British Invasion rock star Ian Whitcomb is set to invade Playa del Rey, albeit without the big beat thunder of his 1960s Bluesville R&B combo.
Instead, these days Whitcomb prefers to invade with a somewhat lighter arsenal — with his trusty ukelele and a pocketful of Tin Pan Alley tunes.
Ian Whitcomb and His Bungalow Boys, featuring guitar mentor Fred Sokolow along with Dave Jones on upright bass, is scheduled for 6:30 p.m. Sunday, July 22nd, at Cantalini’s Salerno Beach Ristorante, 193 Culver Blvd., Playa del Rey. Admission is free.
Whitcomb’s brief blast of fame started in the early 1960s with the formation of Bluesville, an R&B dance hall band, taking influence from Alexis Corner’s Blues Inc. and other popular blues-fueled groups of the day.
Whitcomb and the combo combined their love of early rock ‘n’ roll ý la Gene Vincent and Elvis Presley with the new mod big beat sound that was taking over the British scene.
Riding a wave of the massive success in America of groups like The Beatles, The Animals and The Rolling Stones, Whitcomb knew it was his time to strike, and he struck big indeed with the novelty tune You Really Turn Me On, which reached number 8 on the Billboard Hot 100 charts in 1965. Whitcomb describes that pre-protest era time as “an idyllic summer when Californians looked beautiful and seemed innocently gorgeous and current affairs meant girls and not war or race riots.”
Whitcomb followed up with a few albums, including Ian Whitcomb’s Mod Mod Music Hall (1966), Yellow Underground (1967) and Sock Me Some Rock (1968), but never was able to repeat the success of the single You Turn Me On. Whitcomb also stakes the claim as the first rocker to be invited to play Doug Weston’s Troubador in West Hollywood, a then-folk-style club that is now a longtime staple of the Los Angeles rock scene.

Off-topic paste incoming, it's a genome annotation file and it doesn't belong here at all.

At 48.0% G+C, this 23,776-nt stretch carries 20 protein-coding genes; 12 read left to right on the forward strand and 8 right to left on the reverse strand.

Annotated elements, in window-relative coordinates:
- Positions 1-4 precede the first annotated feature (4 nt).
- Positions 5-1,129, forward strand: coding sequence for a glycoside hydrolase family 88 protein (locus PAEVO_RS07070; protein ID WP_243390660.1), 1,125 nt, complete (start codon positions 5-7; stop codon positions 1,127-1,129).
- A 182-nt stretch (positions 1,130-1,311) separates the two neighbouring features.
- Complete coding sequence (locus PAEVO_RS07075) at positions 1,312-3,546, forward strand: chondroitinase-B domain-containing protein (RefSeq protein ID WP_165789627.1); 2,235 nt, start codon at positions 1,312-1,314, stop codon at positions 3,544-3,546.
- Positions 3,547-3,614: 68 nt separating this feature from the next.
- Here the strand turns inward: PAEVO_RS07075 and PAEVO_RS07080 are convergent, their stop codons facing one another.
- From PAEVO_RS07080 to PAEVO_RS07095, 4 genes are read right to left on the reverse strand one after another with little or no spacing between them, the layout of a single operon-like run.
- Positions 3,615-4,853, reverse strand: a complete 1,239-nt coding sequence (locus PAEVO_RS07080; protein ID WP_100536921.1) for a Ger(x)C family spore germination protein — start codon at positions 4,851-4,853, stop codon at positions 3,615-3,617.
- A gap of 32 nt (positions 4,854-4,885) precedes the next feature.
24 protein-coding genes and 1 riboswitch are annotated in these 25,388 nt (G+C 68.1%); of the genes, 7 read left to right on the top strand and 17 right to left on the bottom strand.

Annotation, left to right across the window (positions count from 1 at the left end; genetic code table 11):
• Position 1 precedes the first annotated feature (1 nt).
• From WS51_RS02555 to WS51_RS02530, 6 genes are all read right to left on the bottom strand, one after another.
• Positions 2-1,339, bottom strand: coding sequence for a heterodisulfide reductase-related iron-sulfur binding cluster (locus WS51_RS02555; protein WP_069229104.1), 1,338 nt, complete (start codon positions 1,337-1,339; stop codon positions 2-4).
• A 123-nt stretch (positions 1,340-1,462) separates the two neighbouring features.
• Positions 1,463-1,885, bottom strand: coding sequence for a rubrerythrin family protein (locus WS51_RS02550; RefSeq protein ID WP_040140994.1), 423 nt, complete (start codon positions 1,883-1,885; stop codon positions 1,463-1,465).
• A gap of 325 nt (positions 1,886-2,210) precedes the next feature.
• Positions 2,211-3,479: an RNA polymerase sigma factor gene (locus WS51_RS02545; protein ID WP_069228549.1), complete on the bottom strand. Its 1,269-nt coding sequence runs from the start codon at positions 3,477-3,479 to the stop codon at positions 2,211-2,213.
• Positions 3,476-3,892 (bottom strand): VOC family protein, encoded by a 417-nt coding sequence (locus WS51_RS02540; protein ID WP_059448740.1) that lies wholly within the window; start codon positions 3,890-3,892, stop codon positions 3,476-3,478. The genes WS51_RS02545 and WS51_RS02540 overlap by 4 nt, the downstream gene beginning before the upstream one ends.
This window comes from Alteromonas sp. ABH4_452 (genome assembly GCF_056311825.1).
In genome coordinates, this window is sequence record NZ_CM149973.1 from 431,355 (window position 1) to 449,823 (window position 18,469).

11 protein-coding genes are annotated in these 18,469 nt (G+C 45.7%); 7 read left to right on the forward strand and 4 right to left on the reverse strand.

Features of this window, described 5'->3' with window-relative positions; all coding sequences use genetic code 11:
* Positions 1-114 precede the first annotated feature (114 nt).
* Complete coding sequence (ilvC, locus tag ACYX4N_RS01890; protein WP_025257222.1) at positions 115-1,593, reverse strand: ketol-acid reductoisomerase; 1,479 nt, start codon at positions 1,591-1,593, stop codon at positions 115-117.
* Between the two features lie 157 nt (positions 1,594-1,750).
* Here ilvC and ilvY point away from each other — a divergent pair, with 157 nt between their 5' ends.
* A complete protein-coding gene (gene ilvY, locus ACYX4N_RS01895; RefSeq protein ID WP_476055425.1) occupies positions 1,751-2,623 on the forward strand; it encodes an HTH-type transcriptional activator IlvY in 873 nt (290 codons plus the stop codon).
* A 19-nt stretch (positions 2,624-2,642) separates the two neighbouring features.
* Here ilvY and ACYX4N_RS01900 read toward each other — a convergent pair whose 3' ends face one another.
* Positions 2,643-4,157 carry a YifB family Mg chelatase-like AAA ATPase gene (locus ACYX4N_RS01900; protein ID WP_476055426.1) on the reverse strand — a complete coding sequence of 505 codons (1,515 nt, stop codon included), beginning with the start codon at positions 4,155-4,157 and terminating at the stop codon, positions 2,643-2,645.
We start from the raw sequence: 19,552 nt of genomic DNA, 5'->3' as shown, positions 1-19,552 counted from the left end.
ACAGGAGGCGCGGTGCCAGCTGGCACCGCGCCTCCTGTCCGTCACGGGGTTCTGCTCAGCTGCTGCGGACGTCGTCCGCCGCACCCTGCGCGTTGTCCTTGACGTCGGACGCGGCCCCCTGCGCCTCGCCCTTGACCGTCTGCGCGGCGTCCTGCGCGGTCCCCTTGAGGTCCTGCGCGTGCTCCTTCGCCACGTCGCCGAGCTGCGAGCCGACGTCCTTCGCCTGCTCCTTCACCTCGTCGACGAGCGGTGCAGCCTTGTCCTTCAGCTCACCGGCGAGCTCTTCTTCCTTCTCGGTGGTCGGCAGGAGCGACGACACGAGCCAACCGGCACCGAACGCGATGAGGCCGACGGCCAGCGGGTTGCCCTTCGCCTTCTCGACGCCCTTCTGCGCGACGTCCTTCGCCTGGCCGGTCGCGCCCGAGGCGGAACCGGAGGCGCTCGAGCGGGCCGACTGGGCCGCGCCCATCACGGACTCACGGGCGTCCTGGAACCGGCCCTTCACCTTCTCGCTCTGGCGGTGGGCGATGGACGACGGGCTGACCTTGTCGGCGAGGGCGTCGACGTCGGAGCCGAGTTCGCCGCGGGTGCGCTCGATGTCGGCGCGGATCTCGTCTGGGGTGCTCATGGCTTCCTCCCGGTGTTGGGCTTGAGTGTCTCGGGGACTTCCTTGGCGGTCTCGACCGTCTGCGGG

With Whitcomb’s interests turning backward to turn-of-the-century Tin Pan Alley and jazz tunes and rock music blasting into the future with the harder, louder, hipper psychedelic sounds of Jimi Hendrix and his contemporaries, Whitcomb had fallen off of the rock ‘n’ roll radar by the end of the 1960s.
He has been a Los Angeles resident since 1979, enthusiastically bringing Tin Pan Alley, jazz and parlor songs such as Where Did Robinson Crusoe Go With Friday on Saturday Night? and I Wish I Could Shimmy Like My Sister Kate to supper clubs, libraries, private events and music halls looking for a portal to a long gone musical past.
Whitcomb also is on a gig playing ukulele with chanteuse Janet Klein and Her Parlour Boys, a group of musicians sharing a common thread of interest in the music, looks and customs of ragtime and vaudeville-era music.
Whitcomb has kept busy over the years with film scoring and consulting. He consulted on the hit film The Titanic and released a subsequent CD, Titanic: Music as Heard on the Fateful Voyage, which won a Grammy Award in 1998.
He also made the transformation to author, journalist, disc jockey and historian. He is employed by the State of California performing educational lecture-concerts at rural libraries throughout the state and he continues to release albums, the latest being Old Chestnuts & Rare Treats, featuring Whitcomb with his ukulele, accordion, piano, and orchestra.
Dinner reservations, (310) 821-0018.